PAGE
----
Whymper, Carrel and Life After the Matterhorn: The Story of Chimborazo

Chimborazo tells a story, a fairly stunning story that started with the birth of science in the pre-Greek era and went through Galileo in 17th Century and onto Robert Hooke who suggested that gravitational forces are dependant on the an inverse square of the distant. As a result Sir Isaac Newton managed to derive mathematical proofs of Kepler’s law’s of planetary motion.

Newton wrote this down in his Principia Mathematica, one of the most important books for science. In it he wrote:

I deduced that the forces which keep the planets in their orbs must be reciprocally as the squares of their distances from the centers about which they revolve; and thereby compared the force requisite to keep the Moon in her orb with the force of gravity at the surface of the Earth; and found them answer pretty nearly.”

That simple theory was used to predict that there was yet another planet in our solar system Neptune, as the behaviour observed by Uranus could not be accounted for by the other planets. There was one other thing that his theory suggested that it might be possible to weight the earth with a suitable mountain, although Newton dismisses it fairly abruptly towards the end of his magnum opus.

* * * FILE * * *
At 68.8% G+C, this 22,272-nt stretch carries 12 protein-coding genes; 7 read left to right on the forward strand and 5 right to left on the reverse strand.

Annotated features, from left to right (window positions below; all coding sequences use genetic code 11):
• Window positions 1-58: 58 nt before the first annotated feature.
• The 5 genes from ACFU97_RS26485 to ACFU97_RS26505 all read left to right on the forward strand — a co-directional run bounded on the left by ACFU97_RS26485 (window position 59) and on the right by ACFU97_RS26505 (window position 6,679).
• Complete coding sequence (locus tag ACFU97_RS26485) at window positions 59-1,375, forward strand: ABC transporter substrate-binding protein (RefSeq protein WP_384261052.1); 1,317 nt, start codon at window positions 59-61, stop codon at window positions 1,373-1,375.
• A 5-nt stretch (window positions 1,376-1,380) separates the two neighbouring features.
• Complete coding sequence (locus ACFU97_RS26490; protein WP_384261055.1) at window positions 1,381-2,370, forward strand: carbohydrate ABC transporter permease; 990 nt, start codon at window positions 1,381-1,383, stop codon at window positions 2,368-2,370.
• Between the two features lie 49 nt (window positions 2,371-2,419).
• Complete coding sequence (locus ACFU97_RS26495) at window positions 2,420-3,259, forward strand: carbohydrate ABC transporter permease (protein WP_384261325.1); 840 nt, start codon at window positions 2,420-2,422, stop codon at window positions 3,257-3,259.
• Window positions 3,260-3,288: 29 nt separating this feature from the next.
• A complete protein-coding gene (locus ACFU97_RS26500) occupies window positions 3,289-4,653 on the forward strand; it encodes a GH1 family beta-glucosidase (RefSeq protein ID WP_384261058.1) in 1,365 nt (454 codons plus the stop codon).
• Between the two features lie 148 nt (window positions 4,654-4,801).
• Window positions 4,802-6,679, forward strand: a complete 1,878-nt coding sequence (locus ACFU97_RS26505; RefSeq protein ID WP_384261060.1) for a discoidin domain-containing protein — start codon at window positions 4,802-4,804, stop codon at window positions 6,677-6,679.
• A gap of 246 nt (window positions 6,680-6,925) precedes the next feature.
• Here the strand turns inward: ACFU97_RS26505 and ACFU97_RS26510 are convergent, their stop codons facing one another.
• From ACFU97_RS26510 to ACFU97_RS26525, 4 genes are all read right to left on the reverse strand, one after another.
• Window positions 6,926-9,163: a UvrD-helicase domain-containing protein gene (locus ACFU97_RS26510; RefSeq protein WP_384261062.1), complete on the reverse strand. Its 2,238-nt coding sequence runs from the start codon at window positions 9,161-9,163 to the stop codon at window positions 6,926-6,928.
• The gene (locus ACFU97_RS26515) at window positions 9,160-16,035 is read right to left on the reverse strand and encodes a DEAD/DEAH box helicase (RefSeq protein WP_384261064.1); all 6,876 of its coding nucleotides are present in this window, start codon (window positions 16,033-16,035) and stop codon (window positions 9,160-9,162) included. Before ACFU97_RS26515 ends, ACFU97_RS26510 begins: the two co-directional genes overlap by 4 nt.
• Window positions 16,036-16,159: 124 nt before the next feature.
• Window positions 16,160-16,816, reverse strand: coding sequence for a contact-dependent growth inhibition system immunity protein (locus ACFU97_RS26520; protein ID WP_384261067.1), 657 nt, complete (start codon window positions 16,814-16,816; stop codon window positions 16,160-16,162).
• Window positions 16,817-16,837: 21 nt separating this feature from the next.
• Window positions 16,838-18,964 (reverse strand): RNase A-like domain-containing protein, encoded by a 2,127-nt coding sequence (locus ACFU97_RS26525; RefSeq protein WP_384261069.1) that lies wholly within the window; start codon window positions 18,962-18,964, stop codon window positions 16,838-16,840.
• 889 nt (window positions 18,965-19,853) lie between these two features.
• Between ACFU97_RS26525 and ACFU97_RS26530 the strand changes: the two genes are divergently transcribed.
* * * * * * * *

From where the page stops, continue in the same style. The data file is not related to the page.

“Nay, whole mountains will not be sufficient to produce any sensible effect. A mountain of an hemispherical figure, three miles high and six broad, will not, by its attraction, draw the pendulum two minutes out of the true perpendicular; and it is only in the great bodies of the planets that these forces are to be perceived…”

To scientist who pawed over Principia looking for ways to out smart the smart guy, this was a red rag to a bull. In 1738 having set out from France to try to measure the meridian arc length of one degree of latitude near the equator two French astronomers Pierre Bouger and Charles Marie de La Condamine took advantage of the opportunity to carry out what has been called the ‘deflection experiment’ on a Chimborazo that was over 6km tall and more than 20km across.

Chimborazo is also the furthest point from the centre of the earth, which would make you think that it is higher than Everest. However the earth not only bulges with land and sea mass about the equator making Chimborazo just over 20000ft or 6268 metres above sea level. The other reason it is easier to climb it that compared with say Mount McKinley in Alaska, that is 100m smaller, is air is much more rarefied at altitude the further you journey from the equator as the atmosphere also bulges around the equator.